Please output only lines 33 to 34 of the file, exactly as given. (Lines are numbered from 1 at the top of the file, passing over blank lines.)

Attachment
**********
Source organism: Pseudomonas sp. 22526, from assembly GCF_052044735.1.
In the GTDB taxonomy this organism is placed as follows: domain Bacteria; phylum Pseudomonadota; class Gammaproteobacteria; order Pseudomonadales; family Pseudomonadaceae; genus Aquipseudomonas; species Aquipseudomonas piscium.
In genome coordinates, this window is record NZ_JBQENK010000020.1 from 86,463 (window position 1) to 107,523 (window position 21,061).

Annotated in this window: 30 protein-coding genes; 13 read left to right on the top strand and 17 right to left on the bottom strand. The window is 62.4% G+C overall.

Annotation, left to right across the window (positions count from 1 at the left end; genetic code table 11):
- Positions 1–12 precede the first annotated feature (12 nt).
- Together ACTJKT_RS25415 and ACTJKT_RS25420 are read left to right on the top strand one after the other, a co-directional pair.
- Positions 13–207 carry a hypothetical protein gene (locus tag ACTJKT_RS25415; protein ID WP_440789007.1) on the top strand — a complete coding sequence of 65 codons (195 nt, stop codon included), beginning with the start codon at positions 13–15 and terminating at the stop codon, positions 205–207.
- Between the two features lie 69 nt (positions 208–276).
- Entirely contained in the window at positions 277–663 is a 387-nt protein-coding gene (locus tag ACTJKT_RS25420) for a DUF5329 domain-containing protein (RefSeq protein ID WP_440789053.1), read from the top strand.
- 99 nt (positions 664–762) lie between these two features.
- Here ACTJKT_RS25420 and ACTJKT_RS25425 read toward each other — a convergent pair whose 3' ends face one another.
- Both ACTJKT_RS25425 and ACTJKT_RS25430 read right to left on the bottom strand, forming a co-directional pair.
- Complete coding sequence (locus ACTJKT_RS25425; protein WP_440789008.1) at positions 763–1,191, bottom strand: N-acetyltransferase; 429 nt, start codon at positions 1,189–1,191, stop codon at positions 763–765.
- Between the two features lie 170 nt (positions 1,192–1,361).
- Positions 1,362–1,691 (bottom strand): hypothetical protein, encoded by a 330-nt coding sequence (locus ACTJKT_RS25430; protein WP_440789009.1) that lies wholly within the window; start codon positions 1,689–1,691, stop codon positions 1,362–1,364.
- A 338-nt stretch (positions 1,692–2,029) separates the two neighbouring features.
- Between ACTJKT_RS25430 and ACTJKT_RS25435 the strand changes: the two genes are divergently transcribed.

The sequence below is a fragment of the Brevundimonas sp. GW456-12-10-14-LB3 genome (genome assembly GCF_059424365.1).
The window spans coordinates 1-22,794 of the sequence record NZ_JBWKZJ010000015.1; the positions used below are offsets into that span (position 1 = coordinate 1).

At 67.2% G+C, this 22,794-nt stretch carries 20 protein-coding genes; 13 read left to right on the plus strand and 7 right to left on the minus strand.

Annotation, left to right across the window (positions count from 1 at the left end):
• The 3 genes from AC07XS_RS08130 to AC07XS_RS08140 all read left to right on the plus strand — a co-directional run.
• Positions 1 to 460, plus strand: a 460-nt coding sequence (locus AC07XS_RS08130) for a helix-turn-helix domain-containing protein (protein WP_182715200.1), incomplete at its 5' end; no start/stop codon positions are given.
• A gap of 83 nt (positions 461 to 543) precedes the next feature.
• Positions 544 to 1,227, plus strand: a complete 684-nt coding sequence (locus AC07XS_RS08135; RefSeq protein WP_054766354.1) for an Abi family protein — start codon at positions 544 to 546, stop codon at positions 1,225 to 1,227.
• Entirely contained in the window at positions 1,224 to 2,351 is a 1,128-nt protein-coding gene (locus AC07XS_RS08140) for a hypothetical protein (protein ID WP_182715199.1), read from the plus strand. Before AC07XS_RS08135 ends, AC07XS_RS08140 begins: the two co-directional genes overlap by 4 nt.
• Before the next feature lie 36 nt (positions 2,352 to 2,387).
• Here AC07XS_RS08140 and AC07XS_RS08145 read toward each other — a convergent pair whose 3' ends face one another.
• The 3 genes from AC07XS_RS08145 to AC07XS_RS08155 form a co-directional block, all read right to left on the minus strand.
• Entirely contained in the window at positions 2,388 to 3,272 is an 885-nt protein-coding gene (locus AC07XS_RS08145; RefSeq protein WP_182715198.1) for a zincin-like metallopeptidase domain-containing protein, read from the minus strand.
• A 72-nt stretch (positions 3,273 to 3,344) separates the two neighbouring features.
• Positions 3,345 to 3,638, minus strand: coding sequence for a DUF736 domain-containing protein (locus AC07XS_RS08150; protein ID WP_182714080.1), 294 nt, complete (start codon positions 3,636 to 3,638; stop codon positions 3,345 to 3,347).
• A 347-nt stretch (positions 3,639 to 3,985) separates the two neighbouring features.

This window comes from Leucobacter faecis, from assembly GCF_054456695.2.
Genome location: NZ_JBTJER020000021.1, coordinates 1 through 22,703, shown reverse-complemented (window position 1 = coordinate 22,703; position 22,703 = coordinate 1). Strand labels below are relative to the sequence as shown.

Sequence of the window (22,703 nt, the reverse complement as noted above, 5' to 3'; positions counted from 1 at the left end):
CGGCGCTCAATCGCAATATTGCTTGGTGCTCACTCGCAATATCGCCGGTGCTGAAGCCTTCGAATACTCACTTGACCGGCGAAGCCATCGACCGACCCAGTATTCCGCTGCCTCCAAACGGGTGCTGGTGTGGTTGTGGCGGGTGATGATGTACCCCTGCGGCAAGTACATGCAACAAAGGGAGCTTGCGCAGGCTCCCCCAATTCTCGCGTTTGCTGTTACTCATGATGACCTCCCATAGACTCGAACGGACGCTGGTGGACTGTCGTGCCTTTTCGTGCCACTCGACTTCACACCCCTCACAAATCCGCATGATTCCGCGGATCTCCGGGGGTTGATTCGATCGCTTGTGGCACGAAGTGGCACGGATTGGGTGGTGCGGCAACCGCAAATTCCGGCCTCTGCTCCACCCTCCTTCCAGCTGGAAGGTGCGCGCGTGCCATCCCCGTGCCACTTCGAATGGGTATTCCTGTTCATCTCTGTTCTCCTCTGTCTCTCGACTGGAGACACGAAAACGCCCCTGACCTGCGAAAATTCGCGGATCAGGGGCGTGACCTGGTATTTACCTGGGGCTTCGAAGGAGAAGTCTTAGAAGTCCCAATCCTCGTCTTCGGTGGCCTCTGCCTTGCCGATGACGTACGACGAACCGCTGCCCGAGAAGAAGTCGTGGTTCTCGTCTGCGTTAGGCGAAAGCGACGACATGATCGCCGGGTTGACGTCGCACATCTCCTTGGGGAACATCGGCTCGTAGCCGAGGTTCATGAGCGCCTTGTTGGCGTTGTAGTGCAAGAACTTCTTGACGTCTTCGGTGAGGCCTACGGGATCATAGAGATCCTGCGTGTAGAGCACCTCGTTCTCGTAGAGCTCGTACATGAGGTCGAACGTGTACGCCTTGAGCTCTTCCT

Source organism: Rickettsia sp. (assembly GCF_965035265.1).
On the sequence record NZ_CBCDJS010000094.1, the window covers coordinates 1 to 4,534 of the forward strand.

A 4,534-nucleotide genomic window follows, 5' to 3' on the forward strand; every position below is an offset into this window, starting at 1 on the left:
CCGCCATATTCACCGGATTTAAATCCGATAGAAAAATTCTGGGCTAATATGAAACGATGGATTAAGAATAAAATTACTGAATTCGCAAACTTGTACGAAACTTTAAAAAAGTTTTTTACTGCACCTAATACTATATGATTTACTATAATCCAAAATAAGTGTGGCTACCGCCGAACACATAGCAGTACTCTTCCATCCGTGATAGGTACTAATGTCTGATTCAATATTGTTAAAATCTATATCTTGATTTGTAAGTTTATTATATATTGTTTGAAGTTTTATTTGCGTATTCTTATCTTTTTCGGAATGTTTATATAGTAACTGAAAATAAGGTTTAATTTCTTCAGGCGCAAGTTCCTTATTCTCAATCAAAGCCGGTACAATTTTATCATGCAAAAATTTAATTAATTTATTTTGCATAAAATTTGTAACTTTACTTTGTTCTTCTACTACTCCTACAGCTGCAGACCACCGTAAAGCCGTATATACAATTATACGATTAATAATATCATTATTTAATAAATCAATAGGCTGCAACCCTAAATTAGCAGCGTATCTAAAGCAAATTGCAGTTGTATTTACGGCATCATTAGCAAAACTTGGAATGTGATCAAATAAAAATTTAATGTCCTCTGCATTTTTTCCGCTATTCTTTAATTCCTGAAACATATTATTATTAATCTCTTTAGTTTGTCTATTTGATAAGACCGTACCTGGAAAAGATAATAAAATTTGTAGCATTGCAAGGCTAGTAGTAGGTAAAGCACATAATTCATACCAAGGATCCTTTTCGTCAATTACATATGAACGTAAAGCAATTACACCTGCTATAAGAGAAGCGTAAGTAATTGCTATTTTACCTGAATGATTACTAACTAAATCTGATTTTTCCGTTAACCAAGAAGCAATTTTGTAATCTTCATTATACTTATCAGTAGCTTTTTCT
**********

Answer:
• Positions 3,345 to 3,638, minus strand: coding sequence for a DUF736 domain-containing protein (locus AC07XS_RS08150; protein ID WP_182714080.1), 294 nt, complete (start codon positions 3,636 to 3,638; stop codon positions 3,345 to 3,347).
• A 347-nt stretch (positions 3,639 to 3,985) separates the two neighbouring features.